When you first start out learning how to weld, it can be confusing figuring out the different styles. Eventually, you find yourself wondering is MIG welding easier than stick?
I brought in an expert to answer the question and here’s what I learned:
MIG welding is much easier for a beginner than stick welding. However, the initial setup of the equipment can be more complicated than stick due to the larger number of variables, such as wire size, gas, contact tips, and nozzle. MIG welding also gets smoother welds with less cleanup needed compared to stick welding.
So if you’re confused about whether MIG or stick welding is the right process for you, this guide explains how the processes differ, which process is easier to learn, the strength of the welds and how dangerous they are.
Guest Author John Ward of Kings of Welding
How does MIG welding differ from stick welding?
MIG welding and stick welding are two very different welding processes.
MIG welding feeds a wire electrode surrounded by shielding gas through a MIG gun into the weld pool. Stick welding uses a consumable flux-coated electrode which is melted into the weld pool, producing lots of spatter.
Stick welding is better for welding outdoors, is better on rusty metal, and is easy to set up. MIG welding gets cleaner results, is better for thin metal, and is an easier process to master although it has a more complex setup.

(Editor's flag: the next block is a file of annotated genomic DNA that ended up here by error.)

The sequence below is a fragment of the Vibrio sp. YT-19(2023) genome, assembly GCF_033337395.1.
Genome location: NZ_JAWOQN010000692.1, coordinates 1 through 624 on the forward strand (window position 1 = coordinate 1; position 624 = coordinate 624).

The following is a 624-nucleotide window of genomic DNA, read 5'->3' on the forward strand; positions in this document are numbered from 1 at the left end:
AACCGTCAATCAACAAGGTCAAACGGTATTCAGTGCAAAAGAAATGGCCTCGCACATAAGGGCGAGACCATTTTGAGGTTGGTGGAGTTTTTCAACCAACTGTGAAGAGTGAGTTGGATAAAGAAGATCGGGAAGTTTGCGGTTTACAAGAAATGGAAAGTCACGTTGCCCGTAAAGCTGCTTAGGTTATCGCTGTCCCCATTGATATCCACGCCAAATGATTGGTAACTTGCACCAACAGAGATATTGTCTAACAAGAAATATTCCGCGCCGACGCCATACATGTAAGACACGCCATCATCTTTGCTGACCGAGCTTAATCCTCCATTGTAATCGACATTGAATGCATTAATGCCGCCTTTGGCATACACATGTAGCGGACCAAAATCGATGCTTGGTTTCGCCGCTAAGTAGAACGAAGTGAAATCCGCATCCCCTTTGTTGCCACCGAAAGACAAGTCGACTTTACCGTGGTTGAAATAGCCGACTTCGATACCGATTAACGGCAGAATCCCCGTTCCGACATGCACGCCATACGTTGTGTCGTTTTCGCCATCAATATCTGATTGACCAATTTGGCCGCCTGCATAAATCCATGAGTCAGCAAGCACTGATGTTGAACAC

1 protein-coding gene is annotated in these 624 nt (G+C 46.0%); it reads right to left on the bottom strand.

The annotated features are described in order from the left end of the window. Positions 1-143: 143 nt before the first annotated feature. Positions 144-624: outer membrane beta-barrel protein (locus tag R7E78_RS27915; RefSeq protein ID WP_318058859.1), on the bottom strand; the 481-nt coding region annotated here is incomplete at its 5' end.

MIG welding produces higher quality welds than stick welding because the shielding gas protects the weld pool from contamination from the atmosphere.
In stick welding, the flux coating on the electrode turns into gas, creating spatter and slag which covers the weld bead. Stick welding requires a lot more cleanup time to remove the slag, whereas MIG welding produces cleaner results.
MIG welding also requires you to clean any rust, paint or oil from the metal before you start welding. Stick welding is better if you don’t have time to clean the metal and need to weld rusty or painted metal.
I still recommend you clean the weld before stick welding, but you can still get results even if you don’t.
If you’re stick welding, you can’t weld thin metal. You can weld anything ⅛ inch and upwards. Anything thinner than this you’ll need to use MIG.
Stick welders are also cheaper and more portable than MIG welders.
You can pick up a good stick welder for $170 but you’ll be paying more like $500 for a good MIG welder. Stick welders weigh around 15lb and MIG welders around 45lb, and you have to use a gas cylinder for MIG too.
It’s also less expensive to weld special metals with stick welding as you only need to buy a new electrode instead of a whole spool of wire.
Stick welding is a better choice for welding outdoors.
If you try and MIG weld outdoors, the wind can blow the shielding gas. This prevents it from protecting the weld, causing contamination and porosity. Stick welding doesn’t have this problem.